This post is shared in full over on allisoncreagh.com in her series called Mom Fail. The Lord prompted me to share about the time I actually fell and what He chose to teach me during that season of limitation.
I fell. I was holding my eight-month-old baby and I fell. I tripped over something that was out of place and cried out on the way down to a hard floor. I gripped tight, never losing eye contact with her. She was safely tucked into my arm. Her head landed on the only soft place in the whole area, a folded corner of her laundry basket. I pulled her in close. She melted into me, relieved to be safe again. I breathed hard, relieved God protected her from harm.
I went to lift her, to get off of this concrete floor, and my stomach dropped. I couldn't use my right arm. Shock gripped me. The pain, the fall, the fear, all of it ushered in the acute awareness of how a second's time can reveal just how fragile you really are.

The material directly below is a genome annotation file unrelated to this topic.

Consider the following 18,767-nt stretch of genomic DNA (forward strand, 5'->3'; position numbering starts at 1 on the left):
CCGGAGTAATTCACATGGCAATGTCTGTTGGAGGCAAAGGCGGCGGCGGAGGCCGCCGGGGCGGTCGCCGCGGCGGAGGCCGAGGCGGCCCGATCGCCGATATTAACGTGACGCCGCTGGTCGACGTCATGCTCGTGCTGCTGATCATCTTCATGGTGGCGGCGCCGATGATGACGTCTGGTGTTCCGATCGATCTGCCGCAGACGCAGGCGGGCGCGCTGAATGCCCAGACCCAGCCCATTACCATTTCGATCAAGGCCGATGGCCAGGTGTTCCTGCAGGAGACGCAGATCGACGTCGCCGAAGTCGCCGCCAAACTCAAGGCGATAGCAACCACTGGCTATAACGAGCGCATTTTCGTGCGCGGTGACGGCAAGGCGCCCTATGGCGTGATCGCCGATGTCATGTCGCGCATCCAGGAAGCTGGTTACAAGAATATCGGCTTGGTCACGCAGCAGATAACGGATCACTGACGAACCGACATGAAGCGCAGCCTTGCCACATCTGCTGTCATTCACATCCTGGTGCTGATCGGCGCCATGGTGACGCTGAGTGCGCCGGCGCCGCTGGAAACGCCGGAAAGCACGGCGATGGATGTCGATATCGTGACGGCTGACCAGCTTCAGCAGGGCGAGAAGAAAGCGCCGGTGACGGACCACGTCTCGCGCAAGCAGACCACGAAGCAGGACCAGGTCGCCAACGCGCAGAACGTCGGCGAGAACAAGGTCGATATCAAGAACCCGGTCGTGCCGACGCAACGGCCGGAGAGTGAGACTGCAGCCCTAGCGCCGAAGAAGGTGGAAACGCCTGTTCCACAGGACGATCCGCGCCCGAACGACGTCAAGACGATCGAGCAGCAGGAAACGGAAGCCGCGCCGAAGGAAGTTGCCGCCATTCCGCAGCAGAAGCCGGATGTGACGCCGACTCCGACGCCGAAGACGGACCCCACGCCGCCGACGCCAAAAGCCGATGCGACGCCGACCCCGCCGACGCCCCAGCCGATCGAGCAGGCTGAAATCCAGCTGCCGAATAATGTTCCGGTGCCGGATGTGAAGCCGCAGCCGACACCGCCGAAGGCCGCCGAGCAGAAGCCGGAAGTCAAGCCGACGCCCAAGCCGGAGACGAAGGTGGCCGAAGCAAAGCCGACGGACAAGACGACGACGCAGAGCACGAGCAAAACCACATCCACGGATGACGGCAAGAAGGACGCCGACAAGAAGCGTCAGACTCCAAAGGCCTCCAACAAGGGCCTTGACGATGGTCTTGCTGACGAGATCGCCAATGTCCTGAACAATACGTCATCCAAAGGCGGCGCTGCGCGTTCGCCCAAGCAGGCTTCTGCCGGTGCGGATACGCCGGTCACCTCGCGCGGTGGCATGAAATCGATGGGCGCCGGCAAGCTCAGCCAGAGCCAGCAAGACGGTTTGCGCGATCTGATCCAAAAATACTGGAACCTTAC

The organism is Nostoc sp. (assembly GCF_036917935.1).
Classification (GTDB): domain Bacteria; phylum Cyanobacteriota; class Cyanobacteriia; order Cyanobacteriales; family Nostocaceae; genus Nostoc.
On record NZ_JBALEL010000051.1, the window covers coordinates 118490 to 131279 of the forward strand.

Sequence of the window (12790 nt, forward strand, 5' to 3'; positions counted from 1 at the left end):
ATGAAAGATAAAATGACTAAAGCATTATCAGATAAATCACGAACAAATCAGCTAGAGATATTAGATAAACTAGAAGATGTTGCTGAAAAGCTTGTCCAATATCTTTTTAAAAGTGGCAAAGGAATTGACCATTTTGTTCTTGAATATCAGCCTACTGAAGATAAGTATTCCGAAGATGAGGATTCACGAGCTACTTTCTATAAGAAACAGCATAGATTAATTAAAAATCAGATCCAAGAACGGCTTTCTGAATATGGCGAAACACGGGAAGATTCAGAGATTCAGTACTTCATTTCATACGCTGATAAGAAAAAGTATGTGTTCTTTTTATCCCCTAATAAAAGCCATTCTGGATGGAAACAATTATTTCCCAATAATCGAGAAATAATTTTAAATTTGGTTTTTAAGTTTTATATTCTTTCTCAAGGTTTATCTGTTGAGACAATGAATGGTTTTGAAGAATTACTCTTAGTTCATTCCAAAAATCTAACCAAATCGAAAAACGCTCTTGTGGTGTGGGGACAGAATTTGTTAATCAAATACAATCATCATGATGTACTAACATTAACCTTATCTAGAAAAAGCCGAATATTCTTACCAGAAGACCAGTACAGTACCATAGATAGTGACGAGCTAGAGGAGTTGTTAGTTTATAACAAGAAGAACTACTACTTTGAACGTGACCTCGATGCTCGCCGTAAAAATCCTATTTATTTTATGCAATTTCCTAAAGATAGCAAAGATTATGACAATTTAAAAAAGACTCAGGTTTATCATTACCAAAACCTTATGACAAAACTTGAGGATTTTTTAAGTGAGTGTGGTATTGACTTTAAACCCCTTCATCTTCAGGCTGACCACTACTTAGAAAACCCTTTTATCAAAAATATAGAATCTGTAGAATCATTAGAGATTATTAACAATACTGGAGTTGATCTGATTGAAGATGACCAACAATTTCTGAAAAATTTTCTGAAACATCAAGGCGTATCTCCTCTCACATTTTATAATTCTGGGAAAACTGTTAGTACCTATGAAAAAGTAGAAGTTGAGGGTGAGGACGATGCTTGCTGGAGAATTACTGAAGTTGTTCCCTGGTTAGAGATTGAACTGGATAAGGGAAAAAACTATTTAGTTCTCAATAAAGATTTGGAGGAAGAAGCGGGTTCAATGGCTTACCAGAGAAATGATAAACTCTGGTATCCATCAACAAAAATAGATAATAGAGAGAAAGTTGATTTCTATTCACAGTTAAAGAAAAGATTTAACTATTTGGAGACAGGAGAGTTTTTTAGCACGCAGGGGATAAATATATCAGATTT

Somehow we finagled up, my daughter not wanting for a second to leave my arms. We walked to my 77-year-old neighbor’s house to ask for help. She came willingly, along with another lady down the street. They helped Harper get ready for a nap and wrapped my arm with ice and sat with me in all my confusion and helplessness.
Days later, the doctor would tell me I'd fractured my elbow. It's deemed one of the more unique fractures. Most breaks happen in the ulna because most use their hands to prevent full impact of the fall. I fractured my radius and lost all rotation in my right arm because my elbow had functioned as a pad to prevent the breaking of my daughter.
Without the ability to rotate my arm, I couldn't pick her up. I couldn't change her diaper. I couldn’t give her a bath, change her clothes, or put her in her car seat. I couldn't be alone with her. And with all this newfound inability, it began to feel like I couldn't, for all purpose's sake, be her mama.